New life tailored for former prison inmate
Rui Jianghua (left), general manager of Rui Qi Tailor, hands over a certificate of employment to Wang, a former inmate of Qingpu Prison who had trained to be a tailor during his term inside.Jiang Xiaowei / SHINE
Li Qiang (left), director of Qingpu Prison, hands over a craftwork of a sailing ship to Wang to wish him success in the future. The craftwork was created by the inmates of the prison.Jiang Xiaowei / SHINE
Rui Jianghua talks to Wang about tailorwork.Jiang Xiaowei / SHINE
After eight years in prison, Wang started work as a tailor for a local shop on Friday with the skills he had practiced for six years behind bars.
Wang, a pseudonym for privacy reasons, became the first former inmate of Shanghai Qingpu Prison to be employed as a tailor and the latest example of the benefits of the prison's skill programs.
Congratulations and thanks dominated at a small ceremony at Rui Qi Tailor on Maoming Road S. where Rui Jianghua, general manager of the company, presented a certificate of employment to Wang.
"The job of a tailor requires a lot of patience, which has turned a lot of people away, but good tailors will never lose their jobs," Rui said. "I hope he can take the opportunity and become a real professional."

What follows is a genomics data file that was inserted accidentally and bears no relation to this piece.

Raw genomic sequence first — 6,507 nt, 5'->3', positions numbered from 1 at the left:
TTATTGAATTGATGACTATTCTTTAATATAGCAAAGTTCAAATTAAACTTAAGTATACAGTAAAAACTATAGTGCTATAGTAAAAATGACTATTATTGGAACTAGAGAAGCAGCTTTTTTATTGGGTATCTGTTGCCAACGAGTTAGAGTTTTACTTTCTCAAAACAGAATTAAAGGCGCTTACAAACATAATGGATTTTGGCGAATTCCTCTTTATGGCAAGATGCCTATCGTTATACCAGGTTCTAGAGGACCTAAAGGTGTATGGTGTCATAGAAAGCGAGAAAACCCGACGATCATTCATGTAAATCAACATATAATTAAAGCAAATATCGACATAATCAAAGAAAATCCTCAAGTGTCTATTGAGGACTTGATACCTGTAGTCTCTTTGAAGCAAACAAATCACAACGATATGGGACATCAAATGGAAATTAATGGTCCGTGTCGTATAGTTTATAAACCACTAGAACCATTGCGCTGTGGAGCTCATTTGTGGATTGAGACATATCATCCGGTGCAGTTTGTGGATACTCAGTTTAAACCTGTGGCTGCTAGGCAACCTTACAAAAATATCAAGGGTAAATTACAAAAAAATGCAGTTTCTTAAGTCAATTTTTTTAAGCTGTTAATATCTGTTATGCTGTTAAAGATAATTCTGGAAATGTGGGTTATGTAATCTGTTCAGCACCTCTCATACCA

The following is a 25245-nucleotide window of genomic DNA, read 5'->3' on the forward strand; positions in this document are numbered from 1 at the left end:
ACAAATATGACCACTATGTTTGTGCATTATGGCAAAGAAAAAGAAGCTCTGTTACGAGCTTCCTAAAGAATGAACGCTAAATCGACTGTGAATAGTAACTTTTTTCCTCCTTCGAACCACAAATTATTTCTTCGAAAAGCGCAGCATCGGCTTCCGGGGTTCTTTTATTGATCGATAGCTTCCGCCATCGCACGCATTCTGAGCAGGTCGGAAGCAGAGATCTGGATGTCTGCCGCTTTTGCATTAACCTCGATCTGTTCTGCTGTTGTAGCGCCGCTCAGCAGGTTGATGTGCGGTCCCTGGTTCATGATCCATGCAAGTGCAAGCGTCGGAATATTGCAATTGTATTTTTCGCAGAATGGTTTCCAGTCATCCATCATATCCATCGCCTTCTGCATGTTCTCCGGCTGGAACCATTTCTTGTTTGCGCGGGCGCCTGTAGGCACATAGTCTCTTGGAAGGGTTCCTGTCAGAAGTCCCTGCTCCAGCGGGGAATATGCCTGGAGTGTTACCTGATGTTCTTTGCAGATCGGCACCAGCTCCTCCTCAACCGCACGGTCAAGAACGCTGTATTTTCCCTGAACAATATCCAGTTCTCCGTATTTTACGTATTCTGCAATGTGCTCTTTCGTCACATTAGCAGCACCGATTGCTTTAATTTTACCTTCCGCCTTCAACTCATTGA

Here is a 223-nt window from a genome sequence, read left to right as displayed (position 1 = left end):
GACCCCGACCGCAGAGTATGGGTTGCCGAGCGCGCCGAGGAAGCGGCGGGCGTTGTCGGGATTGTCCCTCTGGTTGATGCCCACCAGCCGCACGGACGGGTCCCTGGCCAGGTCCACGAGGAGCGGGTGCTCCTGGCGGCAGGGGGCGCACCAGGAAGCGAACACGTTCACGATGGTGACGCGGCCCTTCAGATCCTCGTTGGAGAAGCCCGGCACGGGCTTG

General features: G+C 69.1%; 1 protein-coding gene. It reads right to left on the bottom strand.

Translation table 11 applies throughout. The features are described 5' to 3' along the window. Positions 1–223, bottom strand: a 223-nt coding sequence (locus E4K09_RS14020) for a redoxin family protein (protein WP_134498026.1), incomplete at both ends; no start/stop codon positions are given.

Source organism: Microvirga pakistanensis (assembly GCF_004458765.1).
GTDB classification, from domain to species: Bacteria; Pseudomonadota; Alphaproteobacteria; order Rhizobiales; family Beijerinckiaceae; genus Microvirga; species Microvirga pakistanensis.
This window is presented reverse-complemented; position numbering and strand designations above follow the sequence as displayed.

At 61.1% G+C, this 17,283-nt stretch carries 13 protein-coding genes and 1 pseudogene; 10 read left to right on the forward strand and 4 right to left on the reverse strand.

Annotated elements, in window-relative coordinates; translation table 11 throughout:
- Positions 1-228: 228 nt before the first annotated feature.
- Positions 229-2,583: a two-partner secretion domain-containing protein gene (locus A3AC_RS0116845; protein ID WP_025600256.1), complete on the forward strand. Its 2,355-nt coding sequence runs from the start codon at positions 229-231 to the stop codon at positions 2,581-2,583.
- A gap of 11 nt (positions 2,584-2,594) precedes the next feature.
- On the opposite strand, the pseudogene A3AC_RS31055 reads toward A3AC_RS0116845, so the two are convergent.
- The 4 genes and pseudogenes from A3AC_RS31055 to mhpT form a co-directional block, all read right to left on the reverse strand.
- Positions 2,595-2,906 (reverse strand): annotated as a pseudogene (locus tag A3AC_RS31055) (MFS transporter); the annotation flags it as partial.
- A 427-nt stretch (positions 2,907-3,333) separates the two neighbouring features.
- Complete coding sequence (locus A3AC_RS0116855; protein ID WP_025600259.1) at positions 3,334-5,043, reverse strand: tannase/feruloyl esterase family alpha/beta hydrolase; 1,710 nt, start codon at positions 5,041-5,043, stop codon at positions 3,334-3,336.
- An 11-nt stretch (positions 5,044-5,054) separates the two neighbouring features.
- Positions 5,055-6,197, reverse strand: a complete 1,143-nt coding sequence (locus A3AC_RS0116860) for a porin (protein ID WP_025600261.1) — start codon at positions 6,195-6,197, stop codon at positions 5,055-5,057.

Rui's company started to cooperate with Qingpu Prison about eight years ago to train professional tailors.
"It's our social responsibility to help those people stand on their feet, and we feel strong fulfilment when the trainees turn out to be successful," Rui said.
Wang, 37, who was jailed for causing injuries to others, said he was able to make clothing after two years of learning the basics from zero.
"At times I got frustrated and doubted if I could do it well, but the support from the prison meant a lot to me," he said.
Li Qiang, director of the prison, said they have been devoted to training inmates since the prison was established in 1994, and currently over 300 inmates are on five different programs that include handicrafts and agricultural skills.
"Our goal is to help them become responsible people in society and make an honest living on their own after getting out of prison," he said. "The programs are important to them because they give them hope."
Li presented models of sailing ships hand made by inmates to Wang and Rui at the ceremony to wish them success.
With their skills acquired during internment, some former inmates who have sat through the prison terms are keen to repay society.
One of them, who became a farmer in another city, offered to provide vegetables free to a home for the elderly in Qingpu District on a regular base, Li said.
Li hopes more social partners will join the prison system to offer job and career opportunities to inmates.
Wang said he hopes to open his own tailor studio in the future.